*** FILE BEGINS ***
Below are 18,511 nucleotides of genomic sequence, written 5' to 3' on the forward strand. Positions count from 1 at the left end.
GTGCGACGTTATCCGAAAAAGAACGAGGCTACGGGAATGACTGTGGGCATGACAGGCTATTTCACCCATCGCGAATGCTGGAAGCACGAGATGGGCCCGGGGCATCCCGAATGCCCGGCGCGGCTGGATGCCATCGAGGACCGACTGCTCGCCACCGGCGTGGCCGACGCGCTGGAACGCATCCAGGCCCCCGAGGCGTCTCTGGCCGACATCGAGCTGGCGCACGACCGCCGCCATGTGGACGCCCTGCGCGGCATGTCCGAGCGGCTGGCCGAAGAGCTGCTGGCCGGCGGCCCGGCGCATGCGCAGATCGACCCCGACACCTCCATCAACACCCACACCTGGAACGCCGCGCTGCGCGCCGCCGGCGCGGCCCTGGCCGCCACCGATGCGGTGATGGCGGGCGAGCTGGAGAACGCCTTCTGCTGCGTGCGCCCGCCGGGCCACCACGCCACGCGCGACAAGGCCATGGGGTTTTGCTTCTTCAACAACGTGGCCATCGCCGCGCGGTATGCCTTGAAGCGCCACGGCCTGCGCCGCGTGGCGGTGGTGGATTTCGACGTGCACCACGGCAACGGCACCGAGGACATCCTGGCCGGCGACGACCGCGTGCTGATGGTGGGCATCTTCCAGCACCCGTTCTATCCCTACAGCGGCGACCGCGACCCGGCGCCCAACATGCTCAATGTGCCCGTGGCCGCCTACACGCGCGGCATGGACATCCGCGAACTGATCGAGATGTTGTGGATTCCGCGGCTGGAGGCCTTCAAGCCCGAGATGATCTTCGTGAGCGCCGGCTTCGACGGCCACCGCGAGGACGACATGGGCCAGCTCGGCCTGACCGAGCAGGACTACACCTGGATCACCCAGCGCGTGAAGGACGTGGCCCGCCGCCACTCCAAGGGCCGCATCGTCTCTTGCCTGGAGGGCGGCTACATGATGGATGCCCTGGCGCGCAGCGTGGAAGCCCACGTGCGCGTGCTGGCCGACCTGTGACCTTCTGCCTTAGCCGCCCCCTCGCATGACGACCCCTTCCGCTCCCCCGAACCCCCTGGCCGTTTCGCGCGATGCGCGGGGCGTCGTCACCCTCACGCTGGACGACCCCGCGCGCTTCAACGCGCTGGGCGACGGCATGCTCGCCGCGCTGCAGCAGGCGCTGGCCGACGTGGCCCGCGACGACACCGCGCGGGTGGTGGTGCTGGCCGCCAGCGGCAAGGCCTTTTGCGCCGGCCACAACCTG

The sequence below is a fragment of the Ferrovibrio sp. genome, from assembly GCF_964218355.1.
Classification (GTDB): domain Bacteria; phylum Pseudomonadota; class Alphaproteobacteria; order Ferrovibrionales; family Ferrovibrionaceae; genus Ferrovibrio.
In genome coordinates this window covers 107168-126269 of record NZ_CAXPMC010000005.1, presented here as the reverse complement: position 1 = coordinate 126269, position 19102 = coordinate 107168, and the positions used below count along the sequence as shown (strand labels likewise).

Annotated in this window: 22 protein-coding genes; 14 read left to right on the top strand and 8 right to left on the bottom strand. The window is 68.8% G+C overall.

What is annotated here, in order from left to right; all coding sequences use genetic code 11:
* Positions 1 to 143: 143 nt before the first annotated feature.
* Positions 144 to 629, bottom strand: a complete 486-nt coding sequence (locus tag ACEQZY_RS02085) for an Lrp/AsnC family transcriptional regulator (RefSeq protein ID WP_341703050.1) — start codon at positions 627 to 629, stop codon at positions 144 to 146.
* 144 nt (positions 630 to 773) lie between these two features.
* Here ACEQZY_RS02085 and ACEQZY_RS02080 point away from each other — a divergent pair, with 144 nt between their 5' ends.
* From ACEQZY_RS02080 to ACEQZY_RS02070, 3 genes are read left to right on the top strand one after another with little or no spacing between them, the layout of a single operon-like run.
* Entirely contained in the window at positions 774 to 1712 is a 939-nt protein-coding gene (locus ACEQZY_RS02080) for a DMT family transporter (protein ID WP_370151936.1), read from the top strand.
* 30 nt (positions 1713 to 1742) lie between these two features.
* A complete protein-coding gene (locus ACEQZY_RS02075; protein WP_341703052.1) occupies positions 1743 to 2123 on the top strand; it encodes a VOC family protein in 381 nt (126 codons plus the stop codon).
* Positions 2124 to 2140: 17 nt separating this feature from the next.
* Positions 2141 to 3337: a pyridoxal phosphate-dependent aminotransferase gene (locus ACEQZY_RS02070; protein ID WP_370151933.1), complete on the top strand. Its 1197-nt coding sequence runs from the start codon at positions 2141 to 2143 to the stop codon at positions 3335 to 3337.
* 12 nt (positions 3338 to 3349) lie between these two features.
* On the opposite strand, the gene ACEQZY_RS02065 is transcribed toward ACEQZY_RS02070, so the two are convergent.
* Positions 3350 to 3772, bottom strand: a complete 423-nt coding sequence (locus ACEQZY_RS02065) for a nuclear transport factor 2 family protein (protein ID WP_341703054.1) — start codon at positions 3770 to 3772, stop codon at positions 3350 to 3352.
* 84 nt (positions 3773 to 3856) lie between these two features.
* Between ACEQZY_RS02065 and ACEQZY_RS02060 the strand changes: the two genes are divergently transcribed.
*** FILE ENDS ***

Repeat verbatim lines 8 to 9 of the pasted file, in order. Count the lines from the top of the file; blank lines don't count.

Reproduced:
* Positions 1 to 143: 143 nt before the first annotated feature.
* Positions 144 to 629, bottom strand: a complete 486-nt coding sequence (locus tag ACEQZY_RS02085) for an Lrp/AsnC family transcriptional regulator (RefSeq protein ID WP_341703050.1) — start codon at positions 627 to 629, stop codon at positions 144 to 146.